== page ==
28 February 2022
Gin, guns, and glamour
“I’ve never seen so much cash in my life.” Those were the words I depressingly uttered as my three year old son popped out the hundred dollar tokens from the punchboard. Indeed, my life is a far cry from the romanticised drama and excess of Chicago’s roaring twenties, but at least Gale Force Nine are giving me the opportunity to play out this era of guns, glamour, and gangsters on the tabletop.
Wise Guys is an exciting new 2022 release for Gale Force Nine. Not only is it a reworking of the oft overlooked but nonetheless popular Sons of Anarchy: Men of Mayhem, but it is also the publisher’s debut non-licensed game.
Historically rooted in prohibition-era Chicago, players will each control one out of the four notorious rival gangs vying for dominance across the city. As they travel between often contested locations, players will be trying to secure the best deals for guns and liquor before cashing in on the black market, hoping to rake in the most dough after the game’s six rounds.
Much like Sons of Anarchy, Wise Guys is a masterful cross between area control and worker placement. Each gang will have a number of Made Men and Associates, with more employable along the way, who will be placed on locations to hopefully reap their benefits. More often than not though, players will have to compete for control of a location before exploiting its abilities.
The whole system is driven by the use of action tokens, a number of which being assigned each turn depending on which particular gang it is and the number of members. Aside from spending them on moving, exploiting locations, and initiating fights, players can also choose to activate gang specific abilities, employ more Associates or upgrade them to the more powerful Made Men. In a nice change from Sons of Anarchy, the strengths of individual gang members can differ, with some excelling at ‘slugging’ and others boasting more impressive stats when engaging with the new ‘talking’ fights.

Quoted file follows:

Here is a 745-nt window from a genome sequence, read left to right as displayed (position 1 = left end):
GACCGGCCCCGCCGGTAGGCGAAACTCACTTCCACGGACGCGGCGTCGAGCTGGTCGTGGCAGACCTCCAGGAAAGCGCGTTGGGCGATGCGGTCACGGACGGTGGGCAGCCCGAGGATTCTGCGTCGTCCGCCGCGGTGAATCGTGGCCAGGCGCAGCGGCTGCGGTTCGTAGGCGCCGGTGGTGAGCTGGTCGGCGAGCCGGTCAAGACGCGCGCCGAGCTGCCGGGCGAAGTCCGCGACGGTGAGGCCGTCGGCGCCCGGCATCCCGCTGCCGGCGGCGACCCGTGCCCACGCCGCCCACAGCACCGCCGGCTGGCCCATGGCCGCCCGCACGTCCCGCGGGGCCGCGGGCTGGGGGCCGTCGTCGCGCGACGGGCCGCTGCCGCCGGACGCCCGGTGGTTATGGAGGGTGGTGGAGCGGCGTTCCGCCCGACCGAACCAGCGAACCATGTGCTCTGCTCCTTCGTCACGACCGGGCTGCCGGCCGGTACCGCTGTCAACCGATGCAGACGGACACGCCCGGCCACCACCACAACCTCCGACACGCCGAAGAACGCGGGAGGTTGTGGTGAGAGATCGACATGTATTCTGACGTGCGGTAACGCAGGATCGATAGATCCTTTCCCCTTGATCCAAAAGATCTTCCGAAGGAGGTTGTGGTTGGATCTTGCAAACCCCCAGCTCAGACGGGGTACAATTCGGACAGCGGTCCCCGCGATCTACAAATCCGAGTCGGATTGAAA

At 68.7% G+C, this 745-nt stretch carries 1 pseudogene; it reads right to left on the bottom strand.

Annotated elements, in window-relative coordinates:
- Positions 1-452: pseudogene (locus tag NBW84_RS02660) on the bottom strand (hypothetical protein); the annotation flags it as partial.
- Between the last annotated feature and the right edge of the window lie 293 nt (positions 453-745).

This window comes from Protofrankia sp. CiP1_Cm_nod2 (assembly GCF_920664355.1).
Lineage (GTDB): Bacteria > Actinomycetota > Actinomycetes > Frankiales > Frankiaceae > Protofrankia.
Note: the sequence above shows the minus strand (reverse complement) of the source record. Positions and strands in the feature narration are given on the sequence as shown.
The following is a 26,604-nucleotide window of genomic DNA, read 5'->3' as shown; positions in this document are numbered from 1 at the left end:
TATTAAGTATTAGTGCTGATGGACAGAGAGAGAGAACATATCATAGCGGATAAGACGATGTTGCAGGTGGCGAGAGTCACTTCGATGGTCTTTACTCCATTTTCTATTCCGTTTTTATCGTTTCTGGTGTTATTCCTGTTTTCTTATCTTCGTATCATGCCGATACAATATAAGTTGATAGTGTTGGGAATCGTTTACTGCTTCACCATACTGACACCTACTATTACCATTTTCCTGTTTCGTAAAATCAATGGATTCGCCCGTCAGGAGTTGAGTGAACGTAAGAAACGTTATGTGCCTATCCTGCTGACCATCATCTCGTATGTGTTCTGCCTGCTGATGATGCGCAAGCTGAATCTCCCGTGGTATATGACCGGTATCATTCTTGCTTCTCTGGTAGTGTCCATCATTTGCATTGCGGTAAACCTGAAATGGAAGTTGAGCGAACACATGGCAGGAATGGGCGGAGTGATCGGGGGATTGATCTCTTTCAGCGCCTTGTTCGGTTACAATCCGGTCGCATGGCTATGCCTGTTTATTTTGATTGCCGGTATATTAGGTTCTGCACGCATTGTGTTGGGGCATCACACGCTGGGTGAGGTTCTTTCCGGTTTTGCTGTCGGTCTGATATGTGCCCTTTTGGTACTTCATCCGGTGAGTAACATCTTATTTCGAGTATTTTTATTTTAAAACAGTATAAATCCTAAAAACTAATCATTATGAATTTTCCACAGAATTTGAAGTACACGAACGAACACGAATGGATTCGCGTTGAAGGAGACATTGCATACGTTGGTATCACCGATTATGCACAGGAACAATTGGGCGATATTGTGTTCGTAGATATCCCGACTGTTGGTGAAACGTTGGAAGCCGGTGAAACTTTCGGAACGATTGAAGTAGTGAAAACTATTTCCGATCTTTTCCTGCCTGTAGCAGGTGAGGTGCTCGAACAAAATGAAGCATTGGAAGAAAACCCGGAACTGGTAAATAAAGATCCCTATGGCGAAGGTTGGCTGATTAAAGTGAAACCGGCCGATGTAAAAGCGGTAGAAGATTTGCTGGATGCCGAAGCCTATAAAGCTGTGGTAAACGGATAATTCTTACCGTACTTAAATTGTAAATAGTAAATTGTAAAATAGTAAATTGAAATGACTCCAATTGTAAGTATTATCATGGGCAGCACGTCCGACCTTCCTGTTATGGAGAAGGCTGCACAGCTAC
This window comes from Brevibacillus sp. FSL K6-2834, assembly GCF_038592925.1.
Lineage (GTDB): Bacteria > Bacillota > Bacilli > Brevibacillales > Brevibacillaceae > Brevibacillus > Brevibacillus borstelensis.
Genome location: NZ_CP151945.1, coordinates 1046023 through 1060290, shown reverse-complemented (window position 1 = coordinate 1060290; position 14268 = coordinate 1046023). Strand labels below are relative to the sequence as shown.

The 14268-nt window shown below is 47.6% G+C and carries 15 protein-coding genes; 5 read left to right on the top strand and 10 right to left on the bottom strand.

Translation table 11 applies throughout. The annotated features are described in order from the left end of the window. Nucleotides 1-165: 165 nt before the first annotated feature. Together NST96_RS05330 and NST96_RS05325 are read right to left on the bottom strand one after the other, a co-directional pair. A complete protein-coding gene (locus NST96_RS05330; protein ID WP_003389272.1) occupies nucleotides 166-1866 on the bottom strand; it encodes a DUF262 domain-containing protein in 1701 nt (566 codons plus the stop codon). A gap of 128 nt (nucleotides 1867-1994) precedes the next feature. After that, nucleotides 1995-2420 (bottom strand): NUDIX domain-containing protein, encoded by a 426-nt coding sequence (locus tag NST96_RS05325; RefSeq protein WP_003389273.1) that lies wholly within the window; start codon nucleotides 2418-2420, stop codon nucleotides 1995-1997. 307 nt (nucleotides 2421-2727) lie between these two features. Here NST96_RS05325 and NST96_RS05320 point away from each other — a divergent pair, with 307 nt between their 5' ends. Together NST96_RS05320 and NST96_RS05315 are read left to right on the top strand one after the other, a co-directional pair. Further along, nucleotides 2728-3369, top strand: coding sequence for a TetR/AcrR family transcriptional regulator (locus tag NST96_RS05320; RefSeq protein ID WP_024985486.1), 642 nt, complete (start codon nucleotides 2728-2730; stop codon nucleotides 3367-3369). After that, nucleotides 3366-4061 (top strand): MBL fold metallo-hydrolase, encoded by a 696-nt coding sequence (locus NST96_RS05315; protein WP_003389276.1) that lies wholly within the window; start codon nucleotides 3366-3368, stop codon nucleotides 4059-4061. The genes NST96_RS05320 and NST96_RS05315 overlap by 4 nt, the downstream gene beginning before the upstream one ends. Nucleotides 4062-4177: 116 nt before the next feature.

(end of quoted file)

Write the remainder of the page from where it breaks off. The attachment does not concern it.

Despite boiling down to a simple case of rolling a die and adding a gang’s strength, combat evokes a great amount tension through its structure. Firstly, additional Orders can be spent calling backup from other locations, putting pressure on the player initiating the fight to observe exactly where the remainder of their opponents’ members are residing, and how many Order tokens have been held back. Next, a dangerous game of bluffing ensues, as players clench an untold number of firearms within their fists before simultaneously revealing. Not surprisingly, sneaking guns in to a fist-fight has consequences; regardless of who wins or loses, each gun will land a member straight in the emergency room as well as lowering their standing at the black market.
A simple but integral part of Wise Guys’ genius are the Roaring Twenties cards. These events can range from having immediate or ongoing effects for the round, to even providing temporary additional locations. Brilliantly, these cards do more than add a little flavour to the game, introducing challenges, opportunities, and twists of fate that make each round feel unique and distinct like scenes from a film.
Overall, Wise Guys is an excellent revamping of a great system. Fans of the original may lament on the use of cardboard over cute plastic tokens - but I sense a niche gap filling in the Etsy market as I write.
PLAY IT? YES
A thrillingly interactive area control game which succeeds at interspersing moments of Ameritrash drama between its more euro-styled strategic interludes.
TRY THIS IF YOU LIKED SONS OF ANARCHY: MEN OF MAYHEM
For those not drawn to the original’s license, Wise Guys’ broader theming could prove ideal.
Designer: Phil Yates
Publisher: Gale Force Nine
Time: 90 minutes
What’s in the box?
- 4 Clubhouse cards
- 4 Asset blinds
- 24 Location tiles
- 40 Roaring 20s cards
- Roaring 20s tile
- 40 Gang member tokens
- 33 Order tokens
- 4 Clout tokens
- 189 Asset tokens
- Black market card
- 4 Dice
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